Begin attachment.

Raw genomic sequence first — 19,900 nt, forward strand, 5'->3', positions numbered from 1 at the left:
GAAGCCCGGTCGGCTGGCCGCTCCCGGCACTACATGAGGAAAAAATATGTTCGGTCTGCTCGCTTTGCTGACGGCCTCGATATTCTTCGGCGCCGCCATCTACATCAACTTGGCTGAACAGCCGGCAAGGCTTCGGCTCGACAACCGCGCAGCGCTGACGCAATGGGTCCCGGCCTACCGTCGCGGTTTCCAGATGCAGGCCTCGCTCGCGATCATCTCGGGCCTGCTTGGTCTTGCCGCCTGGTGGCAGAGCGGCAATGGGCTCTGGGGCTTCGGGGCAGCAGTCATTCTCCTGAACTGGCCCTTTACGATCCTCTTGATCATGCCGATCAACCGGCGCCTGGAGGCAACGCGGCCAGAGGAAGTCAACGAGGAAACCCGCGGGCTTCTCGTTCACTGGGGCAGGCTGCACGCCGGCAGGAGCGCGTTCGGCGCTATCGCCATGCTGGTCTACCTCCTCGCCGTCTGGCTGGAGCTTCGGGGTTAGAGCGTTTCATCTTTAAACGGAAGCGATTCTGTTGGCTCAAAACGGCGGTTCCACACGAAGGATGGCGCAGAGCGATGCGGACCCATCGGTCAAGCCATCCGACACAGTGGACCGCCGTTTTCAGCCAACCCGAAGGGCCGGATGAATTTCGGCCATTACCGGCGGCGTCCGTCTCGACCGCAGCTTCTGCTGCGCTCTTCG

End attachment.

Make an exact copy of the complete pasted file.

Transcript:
Raw genomic sequence first — 19,900 nt, forward strand, 5'->3', positions numbered from 1 at the left:
GAAGCCCGGTCGGCTGGCCGCTCCCGGCACTACATGAGGAAAAAATATGTTCGGTCTGCTCGCTTTGCTGACGGCCTCGATATTCTTCGGCGCCGCCATCTACATCAACTTGGCTGAACAGCCGGCAAGGCTTCGGCTCGACAACCGCGCAGCGCTGACGCAATGGGTCCCGGCCTACCGTCGCGGTTTCCAGATGCAGGCCTCGCTCGCGATCATCTCGGGCCTGCTTGGTCTTGCCGCCTGGTGGCAGAGCGGCAATGGGCTCTGGGGCTTCGGGGCAGCAGTCATTCTCCTGAACTGGCCCTTTACGATCCTCTTGATCATGCCGATCAACCGGCGCCTGGAGGCAACGCGGCCAGAGGAAGTCAACGAGGAAACCCGCGGGCTTCTCGTTCACTGGGGCAGGCTGCACGCCGGCAGGAGCGCGTTCGGCGCTATCGCCATGCTGGTCTACCTCCTCGCCGTCTGGCTGGAGCTTCGGGGTTAGAGCGTTTCATCTTTAAACGGAAGCGATTCTGTTGGCTCAAAACGGCGGTTCCACACGAAGGATGGCGCAGAGCGATGCGGACCCATCGGTCAAGCCATCCGACACAGTGGACCGCCGTTTTCAGCCAACCCGAAGGGCCGGATGAATTTCGGCCATTACCGGCGGCGTCCGTCTCGACCGCAGCTTCTGCTGCGCTCTTCG